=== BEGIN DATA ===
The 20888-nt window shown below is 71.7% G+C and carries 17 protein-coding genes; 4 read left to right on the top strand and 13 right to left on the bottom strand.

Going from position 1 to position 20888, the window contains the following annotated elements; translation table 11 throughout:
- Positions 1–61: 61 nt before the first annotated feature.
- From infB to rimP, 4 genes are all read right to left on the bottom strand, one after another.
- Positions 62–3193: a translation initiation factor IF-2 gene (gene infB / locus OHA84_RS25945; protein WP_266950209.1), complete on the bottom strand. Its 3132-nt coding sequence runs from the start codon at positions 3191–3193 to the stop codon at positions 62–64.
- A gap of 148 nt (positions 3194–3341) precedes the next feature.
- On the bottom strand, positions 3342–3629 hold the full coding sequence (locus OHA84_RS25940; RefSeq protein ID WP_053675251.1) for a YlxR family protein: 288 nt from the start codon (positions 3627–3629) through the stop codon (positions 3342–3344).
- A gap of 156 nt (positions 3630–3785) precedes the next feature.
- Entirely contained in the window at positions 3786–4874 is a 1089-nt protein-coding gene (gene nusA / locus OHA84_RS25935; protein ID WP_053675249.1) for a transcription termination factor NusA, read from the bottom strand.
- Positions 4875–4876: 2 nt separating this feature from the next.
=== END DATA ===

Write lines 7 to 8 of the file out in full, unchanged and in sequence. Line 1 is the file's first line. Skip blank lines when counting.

- On the bottom strand, positions 3342–3629 hold the full coding sequence (locus OHA84_RS25940; RefSeq protein ID WP_053675251.1) for a YlxR family protein: 288 nt from the start codon (positions 3627–3629) through the stop codon (positions 3342–3344).
- A gap of 156 nt (positions 3630–3785) precedes the next feature.